The Add Data To Map modal opens. Add the lisbon-traversals.csv file again.

The reason why you're adding the same dataset again is that we're applying different filters to each map on the split view (weekday vs weekend).

Notice how this second dataset has a different colour label from the first one you added. This will help you identify which layer is using which dataset.

In the following images, you'll find that the first dataset (the one used to map weekday traversals) has a purple label, whereas the second one (the one you're going to use to create the weekend map) has a blue label.

From here forward, you will repeat the process you followed for the first dataset. Start by removing the lisbon-traversals layer.

Now rename the layer to uber trips weekend.

Under Color, choose a pink palette, change the Steps to 5 and enable Reversed.

Enable Height and set Height Based On traversals.

Go to Filters.

Click on Add Filter – the new filter will appear on top of the existing one. Set the Data Source to lisbon-traversals.csv (the one with the correct colour label, in this case, blue), in Select a field choose dayType and set Values in to weekend.

Now that the filters for both maps are set up, you can finish setting up the split view. Click on the Show layer panel icon (far right).

Unselect the uber trips weekend layer on the left-hand map and unselect the uber trips weekday layers on the right-hand map.

Enable the legend on both maps by clicking on the Show legend icon.

Click on the blue pin to place the legend in the lower right corner of the visualisation.

Click on the blue icon next to Visible layers to hide the layer list on both maps.

Click on the arrow next to the left side panel to collapse it and get a better view of both maps.

Now feel free to zoom in to an area of interest and compare weekday and weekend traffic on particular roads (e.g. the ones by the University of Lisbon).

Notice the tooltip that appears when you hover over a hexbin.

That's it; you're done building the visualisation!

4 Share your work

Choose β†’ Prepare β†’ Create β†’ Share


Kepler.gl gives you the option to save your map to cloud storage. To do so, you'll need a Dropbox or CARTO account. Here, we'll exemplify saving the map to Dropbox.

Click on the storage icon (third from the top) and then click Save.

In the modal, select Dropbox > Login.

Login with your credentials. From now on, Kepler.gl will be linked to your Dropbox account.

Once you're signed in, you can enter the map's name and description. Then hit Save.

You'll find the map you saved in the Kepler.gl Web App folder in your Dropbox account.

At a later stage, when you open Kepler.gl again, you can retrieve your map by selecting the option Add Data To Map > Load from Storage (from the initial modal) and login into your Dropbox account.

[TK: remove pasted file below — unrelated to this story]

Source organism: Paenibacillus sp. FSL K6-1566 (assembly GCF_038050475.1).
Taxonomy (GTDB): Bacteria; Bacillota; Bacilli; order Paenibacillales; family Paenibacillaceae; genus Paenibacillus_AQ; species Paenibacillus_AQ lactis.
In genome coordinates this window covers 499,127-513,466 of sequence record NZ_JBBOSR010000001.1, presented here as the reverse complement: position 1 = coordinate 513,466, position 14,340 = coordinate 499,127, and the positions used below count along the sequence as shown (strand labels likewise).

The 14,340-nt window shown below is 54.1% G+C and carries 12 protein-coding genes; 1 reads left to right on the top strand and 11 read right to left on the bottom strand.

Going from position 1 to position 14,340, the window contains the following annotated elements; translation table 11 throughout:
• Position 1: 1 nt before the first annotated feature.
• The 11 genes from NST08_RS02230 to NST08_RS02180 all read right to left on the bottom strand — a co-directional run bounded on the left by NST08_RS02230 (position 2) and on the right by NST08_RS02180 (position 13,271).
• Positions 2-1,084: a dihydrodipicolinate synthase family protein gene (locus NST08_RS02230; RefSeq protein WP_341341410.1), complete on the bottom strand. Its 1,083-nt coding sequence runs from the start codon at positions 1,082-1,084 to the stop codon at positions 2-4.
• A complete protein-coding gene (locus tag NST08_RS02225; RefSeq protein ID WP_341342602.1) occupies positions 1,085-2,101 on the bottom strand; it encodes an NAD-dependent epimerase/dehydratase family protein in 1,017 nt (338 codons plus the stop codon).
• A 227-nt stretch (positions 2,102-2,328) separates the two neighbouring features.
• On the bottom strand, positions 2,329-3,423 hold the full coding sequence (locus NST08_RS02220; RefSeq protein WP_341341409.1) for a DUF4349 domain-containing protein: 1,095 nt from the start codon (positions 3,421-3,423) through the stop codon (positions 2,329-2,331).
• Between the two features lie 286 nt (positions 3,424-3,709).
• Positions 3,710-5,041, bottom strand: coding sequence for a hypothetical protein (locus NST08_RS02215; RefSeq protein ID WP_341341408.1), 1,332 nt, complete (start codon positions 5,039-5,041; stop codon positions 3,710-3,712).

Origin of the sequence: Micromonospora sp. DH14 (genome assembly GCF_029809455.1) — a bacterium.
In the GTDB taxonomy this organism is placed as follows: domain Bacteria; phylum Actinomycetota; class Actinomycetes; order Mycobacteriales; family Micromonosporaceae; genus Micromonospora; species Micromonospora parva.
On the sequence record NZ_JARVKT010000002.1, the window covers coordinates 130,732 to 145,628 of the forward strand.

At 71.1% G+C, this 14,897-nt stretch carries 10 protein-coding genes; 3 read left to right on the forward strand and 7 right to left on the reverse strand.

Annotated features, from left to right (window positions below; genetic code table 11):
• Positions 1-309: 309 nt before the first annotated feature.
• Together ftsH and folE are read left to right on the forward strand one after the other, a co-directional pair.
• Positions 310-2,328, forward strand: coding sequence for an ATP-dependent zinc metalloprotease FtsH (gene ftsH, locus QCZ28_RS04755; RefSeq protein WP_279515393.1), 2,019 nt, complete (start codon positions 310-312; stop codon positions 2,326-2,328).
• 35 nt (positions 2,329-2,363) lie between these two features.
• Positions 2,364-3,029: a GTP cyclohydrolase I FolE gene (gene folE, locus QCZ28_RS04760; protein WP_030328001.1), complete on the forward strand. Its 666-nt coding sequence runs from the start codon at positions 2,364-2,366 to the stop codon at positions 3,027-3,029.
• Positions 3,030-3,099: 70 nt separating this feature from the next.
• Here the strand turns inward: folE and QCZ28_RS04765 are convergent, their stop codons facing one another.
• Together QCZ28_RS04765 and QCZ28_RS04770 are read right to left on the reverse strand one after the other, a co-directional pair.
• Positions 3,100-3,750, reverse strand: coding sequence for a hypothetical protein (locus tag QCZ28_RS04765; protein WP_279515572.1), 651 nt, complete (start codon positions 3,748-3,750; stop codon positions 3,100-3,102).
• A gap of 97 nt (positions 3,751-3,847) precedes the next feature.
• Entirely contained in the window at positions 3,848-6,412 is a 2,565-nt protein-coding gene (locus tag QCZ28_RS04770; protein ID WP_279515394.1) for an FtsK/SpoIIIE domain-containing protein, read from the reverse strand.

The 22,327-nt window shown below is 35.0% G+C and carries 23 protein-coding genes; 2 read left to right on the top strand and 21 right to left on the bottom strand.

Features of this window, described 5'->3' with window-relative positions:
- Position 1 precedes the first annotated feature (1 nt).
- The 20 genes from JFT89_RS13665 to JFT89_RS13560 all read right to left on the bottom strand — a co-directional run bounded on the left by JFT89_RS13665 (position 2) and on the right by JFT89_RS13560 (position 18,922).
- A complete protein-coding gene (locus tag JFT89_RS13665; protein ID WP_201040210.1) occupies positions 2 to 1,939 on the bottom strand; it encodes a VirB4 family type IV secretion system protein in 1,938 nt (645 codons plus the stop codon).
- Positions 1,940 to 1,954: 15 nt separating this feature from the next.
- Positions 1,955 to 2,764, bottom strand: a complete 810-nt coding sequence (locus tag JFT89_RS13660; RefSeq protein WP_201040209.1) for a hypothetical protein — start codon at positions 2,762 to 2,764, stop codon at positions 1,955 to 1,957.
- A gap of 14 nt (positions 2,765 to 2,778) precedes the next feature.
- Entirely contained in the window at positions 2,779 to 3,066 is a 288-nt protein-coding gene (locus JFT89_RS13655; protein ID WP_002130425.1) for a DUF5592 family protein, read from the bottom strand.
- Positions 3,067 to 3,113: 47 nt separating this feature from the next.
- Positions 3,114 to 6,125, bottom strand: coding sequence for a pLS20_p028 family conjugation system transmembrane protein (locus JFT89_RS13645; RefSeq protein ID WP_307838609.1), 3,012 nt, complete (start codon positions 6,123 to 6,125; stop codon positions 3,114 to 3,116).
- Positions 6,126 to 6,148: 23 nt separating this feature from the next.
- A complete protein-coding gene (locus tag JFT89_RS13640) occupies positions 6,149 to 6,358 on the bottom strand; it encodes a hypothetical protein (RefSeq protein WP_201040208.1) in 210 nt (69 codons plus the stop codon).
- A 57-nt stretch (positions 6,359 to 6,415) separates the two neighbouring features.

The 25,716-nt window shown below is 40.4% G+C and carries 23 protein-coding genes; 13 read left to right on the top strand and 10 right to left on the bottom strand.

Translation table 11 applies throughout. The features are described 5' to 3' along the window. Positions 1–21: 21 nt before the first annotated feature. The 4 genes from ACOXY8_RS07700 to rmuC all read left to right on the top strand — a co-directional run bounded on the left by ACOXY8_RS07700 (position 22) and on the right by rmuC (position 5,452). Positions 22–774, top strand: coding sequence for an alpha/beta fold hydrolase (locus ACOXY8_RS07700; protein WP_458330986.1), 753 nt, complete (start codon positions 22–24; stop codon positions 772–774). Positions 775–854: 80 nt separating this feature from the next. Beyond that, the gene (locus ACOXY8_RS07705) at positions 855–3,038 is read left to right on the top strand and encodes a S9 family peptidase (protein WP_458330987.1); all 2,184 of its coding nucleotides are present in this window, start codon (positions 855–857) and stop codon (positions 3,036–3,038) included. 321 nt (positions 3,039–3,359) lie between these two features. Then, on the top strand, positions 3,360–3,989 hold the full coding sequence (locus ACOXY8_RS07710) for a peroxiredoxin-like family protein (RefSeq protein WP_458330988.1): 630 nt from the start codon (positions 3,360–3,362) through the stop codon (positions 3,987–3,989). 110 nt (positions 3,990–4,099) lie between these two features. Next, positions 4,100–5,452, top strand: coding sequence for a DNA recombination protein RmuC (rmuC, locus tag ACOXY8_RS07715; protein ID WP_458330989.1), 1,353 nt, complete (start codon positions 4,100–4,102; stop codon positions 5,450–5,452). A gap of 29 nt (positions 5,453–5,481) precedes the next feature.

When you create a visualisation with Kepler.gl, you can choose to export the map as an image, export the data, export the map to HTML or JSON, and share a public URL (you'll need a Dropbox account for this too).

Here, we're going to exemplify exporting the map and share the map URL.

Export map

Click on the Share icon (the fourth option) and click Export Map.

The Export Map modal opens. Here, you're given two choices of format: HTML and JSON.

β€’ Choose HTML if you want to embed the map in your website (with or without edit permissions). Click Export.
β€’ Choose JSON if you're planning to come back to the map later and continue to work on it. Click Export.

When you open Kepler.gl again, you can retrieve your map by selecting Add Data To Map > Load files (from the initial modal) and uploading the JSON file from your computer.

Share Map URL

Click on the Share icon again (the fourth option) and click on Share Map URL.

The Share URL modal opens. Click on Dropbox and add the map by clicking Upload.

A link to the map is produced and shown in Share URL.

Copy the link and open it in incognito mode. There's your map - now share away!

Here's mine πŸ‘‡

Large-scale WebGL-powered Geospatial Data Visualization Tool
Kepler.gl is a powerful web-based geospatial data analysis tool. Built on a high performance rendering engine and designed for large-scale data sets.
After sharing, the viewers of your visualisation will be able to interact with it entirely, i.e., adjust filters, change colours etc. However, those changes remain in the viewer's browser and will not modify your saved visualisation.